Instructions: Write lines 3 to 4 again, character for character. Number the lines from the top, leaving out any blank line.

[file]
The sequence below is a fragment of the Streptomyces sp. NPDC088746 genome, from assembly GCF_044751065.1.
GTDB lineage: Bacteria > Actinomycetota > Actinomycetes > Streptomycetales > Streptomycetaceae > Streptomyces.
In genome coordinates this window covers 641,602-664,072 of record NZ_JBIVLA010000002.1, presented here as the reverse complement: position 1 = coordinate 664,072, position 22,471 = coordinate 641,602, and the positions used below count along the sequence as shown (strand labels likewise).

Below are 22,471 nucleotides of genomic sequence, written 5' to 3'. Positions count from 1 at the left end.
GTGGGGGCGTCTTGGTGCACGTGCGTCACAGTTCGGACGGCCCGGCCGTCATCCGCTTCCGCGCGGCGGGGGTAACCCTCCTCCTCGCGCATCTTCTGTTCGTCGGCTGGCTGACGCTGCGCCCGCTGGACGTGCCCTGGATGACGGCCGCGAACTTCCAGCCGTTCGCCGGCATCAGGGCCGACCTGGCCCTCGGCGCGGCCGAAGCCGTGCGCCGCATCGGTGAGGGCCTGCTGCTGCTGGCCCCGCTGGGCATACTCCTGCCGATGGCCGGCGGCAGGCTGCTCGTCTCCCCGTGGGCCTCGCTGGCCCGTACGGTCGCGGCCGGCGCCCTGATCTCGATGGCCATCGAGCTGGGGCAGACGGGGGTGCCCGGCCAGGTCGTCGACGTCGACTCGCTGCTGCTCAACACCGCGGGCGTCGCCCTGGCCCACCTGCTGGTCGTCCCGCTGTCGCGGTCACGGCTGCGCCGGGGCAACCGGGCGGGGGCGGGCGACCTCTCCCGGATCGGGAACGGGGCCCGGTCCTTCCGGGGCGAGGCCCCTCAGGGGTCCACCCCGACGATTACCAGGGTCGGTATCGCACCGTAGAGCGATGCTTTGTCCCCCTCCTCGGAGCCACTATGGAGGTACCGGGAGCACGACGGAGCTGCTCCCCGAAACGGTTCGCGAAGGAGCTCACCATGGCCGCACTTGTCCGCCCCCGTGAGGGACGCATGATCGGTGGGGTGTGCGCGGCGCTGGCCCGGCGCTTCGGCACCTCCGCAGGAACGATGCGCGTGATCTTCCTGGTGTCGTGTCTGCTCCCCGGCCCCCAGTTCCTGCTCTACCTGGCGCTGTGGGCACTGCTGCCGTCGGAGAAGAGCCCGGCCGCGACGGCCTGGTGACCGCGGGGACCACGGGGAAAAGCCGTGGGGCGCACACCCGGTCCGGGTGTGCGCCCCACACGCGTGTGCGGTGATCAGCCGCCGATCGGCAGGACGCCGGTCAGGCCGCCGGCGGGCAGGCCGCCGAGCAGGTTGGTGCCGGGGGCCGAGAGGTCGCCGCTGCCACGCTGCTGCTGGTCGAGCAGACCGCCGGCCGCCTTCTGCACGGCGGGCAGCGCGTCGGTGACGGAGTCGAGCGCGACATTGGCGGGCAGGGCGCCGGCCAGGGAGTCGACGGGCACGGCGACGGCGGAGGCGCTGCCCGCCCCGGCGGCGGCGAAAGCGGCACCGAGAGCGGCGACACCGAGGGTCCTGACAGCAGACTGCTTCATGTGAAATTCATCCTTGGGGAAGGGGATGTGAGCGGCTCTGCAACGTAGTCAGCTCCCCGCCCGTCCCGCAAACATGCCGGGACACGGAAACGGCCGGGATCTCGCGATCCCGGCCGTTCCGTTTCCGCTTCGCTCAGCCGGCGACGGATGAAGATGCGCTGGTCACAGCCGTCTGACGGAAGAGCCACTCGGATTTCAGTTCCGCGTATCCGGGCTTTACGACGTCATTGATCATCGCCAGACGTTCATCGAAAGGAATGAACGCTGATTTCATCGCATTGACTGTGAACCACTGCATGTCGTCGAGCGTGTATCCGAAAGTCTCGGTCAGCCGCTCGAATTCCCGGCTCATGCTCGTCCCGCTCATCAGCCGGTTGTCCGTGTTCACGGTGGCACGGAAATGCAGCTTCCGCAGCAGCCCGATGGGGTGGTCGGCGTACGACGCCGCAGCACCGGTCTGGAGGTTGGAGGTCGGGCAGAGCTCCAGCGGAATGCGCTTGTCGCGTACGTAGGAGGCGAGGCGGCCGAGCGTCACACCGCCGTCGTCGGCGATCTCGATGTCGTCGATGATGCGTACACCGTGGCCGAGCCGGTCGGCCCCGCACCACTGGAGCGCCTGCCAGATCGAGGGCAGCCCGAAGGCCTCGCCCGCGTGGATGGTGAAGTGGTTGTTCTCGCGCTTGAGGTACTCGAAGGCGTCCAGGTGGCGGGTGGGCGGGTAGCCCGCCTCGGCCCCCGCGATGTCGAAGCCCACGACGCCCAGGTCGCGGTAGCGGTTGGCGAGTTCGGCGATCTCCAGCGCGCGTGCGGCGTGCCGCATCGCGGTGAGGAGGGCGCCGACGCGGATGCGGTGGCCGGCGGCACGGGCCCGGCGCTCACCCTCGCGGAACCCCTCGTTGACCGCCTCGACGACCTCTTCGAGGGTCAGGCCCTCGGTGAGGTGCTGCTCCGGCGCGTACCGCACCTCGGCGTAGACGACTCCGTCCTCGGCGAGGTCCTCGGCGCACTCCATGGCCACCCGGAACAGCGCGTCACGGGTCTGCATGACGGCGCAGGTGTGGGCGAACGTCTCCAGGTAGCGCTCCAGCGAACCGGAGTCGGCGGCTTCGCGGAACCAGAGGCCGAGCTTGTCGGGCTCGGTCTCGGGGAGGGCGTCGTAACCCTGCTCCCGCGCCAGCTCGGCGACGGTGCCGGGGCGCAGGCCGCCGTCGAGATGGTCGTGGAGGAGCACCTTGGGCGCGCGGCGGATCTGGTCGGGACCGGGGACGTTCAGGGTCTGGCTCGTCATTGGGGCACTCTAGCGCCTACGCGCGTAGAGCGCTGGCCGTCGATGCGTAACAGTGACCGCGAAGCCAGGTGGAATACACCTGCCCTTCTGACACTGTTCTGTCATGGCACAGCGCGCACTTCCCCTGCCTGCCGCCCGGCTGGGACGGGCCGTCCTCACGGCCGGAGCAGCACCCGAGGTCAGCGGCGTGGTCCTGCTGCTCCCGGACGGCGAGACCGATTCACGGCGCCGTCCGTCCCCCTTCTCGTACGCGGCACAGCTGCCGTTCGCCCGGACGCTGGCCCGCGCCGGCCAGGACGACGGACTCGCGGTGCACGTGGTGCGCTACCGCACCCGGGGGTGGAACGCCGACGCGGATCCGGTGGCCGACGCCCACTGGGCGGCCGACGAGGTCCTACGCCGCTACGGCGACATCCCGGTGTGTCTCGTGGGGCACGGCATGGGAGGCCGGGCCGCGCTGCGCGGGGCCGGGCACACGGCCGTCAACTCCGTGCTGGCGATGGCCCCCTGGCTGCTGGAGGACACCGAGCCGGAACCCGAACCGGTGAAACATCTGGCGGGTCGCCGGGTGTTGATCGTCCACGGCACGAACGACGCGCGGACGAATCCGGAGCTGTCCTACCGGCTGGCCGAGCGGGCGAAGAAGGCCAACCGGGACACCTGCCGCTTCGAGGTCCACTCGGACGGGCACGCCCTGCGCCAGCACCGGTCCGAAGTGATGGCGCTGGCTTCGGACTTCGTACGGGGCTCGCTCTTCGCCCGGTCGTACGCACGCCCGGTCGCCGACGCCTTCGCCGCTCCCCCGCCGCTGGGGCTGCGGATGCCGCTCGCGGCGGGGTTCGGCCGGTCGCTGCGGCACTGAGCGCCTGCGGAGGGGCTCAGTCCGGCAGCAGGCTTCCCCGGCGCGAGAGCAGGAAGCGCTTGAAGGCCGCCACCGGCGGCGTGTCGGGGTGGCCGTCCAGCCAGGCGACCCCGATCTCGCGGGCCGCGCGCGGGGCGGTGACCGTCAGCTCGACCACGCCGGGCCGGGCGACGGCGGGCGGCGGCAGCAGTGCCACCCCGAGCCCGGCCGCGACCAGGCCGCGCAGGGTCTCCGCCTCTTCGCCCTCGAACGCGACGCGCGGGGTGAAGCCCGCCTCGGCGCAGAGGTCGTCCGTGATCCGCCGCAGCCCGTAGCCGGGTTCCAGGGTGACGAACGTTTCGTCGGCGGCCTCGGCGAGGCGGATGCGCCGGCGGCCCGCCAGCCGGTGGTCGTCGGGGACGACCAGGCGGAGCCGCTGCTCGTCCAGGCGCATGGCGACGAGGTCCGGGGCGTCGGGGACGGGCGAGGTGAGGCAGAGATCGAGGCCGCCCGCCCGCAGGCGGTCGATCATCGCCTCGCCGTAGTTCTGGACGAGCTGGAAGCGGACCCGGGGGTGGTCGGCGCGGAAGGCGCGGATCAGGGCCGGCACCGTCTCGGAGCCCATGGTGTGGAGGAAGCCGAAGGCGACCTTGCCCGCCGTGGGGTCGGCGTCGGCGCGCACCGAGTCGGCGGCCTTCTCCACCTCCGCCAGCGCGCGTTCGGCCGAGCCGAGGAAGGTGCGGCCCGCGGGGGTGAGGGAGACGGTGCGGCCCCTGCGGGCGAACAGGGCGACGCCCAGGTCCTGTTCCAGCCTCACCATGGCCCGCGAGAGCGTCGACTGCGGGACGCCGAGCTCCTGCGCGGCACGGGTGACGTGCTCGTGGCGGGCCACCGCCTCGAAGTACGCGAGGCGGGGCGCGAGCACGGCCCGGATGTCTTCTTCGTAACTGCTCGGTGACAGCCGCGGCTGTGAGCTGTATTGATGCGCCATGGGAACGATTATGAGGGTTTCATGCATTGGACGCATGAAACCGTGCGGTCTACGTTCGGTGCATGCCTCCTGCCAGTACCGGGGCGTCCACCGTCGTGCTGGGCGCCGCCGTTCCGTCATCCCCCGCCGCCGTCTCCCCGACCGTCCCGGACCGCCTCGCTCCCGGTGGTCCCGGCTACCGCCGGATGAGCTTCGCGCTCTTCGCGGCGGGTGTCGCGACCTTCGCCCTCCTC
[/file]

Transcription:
In genome coordinates this window covers 641,602-664,072 of record NZ_JBIVLA010000002.1, presented here as the reverse complement: position 1 = coordinate 664,072, position 22,471 = coordinate 641,602, and the positions used below count along the sequence as shown (strand labels likewise).

Below are 22,471 nucleotides of genomic sequence, written 5' to 3'. Positions count from 1 at the left end.